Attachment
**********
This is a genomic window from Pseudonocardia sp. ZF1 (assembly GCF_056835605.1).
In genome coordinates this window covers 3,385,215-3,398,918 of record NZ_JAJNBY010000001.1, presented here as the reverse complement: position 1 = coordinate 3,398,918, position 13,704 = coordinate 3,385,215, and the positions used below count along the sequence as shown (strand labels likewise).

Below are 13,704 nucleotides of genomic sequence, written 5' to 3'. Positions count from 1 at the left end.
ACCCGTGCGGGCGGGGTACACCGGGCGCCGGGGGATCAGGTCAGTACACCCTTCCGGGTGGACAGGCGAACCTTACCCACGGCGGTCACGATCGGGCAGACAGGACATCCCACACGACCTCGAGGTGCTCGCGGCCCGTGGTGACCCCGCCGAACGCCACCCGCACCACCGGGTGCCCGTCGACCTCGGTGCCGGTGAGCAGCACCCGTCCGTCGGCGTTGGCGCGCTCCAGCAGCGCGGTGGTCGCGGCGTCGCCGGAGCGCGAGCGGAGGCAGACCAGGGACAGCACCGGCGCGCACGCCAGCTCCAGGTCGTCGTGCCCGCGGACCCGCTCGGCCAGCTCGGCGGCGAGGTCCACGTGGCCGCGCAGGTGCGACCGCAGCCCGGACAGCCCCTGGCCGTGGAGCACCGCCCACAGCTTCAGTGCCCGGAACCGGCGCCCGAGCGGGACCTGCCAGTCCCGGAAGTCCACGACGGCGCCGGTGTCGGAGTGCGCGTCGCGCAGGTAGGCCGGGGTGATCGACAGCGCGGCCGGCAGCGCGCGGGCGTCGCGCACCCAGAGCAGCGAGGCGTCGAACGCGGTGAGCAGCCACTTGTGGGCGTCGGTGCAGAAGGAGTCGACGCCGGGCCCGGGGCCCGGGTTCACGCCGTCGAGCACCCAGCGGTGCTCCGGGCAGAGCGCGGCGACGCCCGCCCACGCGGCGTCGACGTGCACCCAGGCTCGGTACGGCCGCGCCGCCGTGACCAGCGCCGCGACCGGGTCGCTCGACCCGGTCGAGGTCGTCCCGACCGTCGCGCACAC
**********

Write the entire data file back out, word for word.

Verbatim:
This is a genomic window from Pseudonocardia sp. ZF1 (assembly GCF_056835605.1).
In genome coordinates this window covers 3,385,215-3,398,918 of record NZ_JAJNBY010000001.1, presented here as the reverse complement: position 1 = coordinate 3,398,918, position 13,704 = coordinate 3,385,215, and the positions used below count along the sequence as shown (strand labels likewise).

Below are 13,704 nucleotides of genomic sequence, written 5' to 3'. Positions count from 1 at the left end.
ACCCGTGCGGGCGGGGTACACCGGGCGCCGGGGGATCAGGTCAGTACACCCTTCCGGGTGGACAGGCGAACCTTACCCACGGCGGTCACGATCGGGCAGACAGGACATCCCACACGACCTCGAGGTGCTCGCGGCCCGTGGTGACCCCGCCGAACGCCACCCGCACCACCGGGTGCCCGTCGACCTCGGTGCCGGTGAGCAGCACCCGTCCGTCGGCGTTGGCGCGCTCCAGCAGCGCGGTGGTCGCGGCGTCGCCGGAGCGCGAGCGGAGGCAGACCAGGGACAGCACCGGCGCGCACGCCAGCTCCAGGTCGTCGTGCCCGCGGACCCGCTCGGCCAGCTCGGCGGCGAGGTCCACGTGGCCGCGCAGGTGCGACCGCAGCCCGGACAGCCCCTGGCCGTGGAGCACCGCCCACAGCTTCAGTGCCCGGAACCGGCGCCCGAGCGGGACCTGCCAGTCCCGGAAGTCCACGACGGCGCCGGTGTCGGAGTGCGCGTCGCGCAGGTAGGCCGGGGTGATCGACAGCGCGGCCGGCAGCGCGCGGGCGTCGCGCACCCAGAGCAGCGAGGCGTCGAACGCGGTGAGCAGCCACTTGTGGGCGTCGGTGCAGAAGGAGTCGACGCCGGGCCCGGGGCCCGGGTTCACGCCGTCGAGCACCCAGCGGTGCTCCGGGCAGAGCGCGGCGACGCCCGCCCACGCGGCGTCGACGTGCACCCAGGCTCGGTACGGCCGCGCCGCCGTGACCAGCGCCGCGACCGGGTCGCTCGACCCGGTCGAGGTCGTCCCGACCGTCGCGCACAC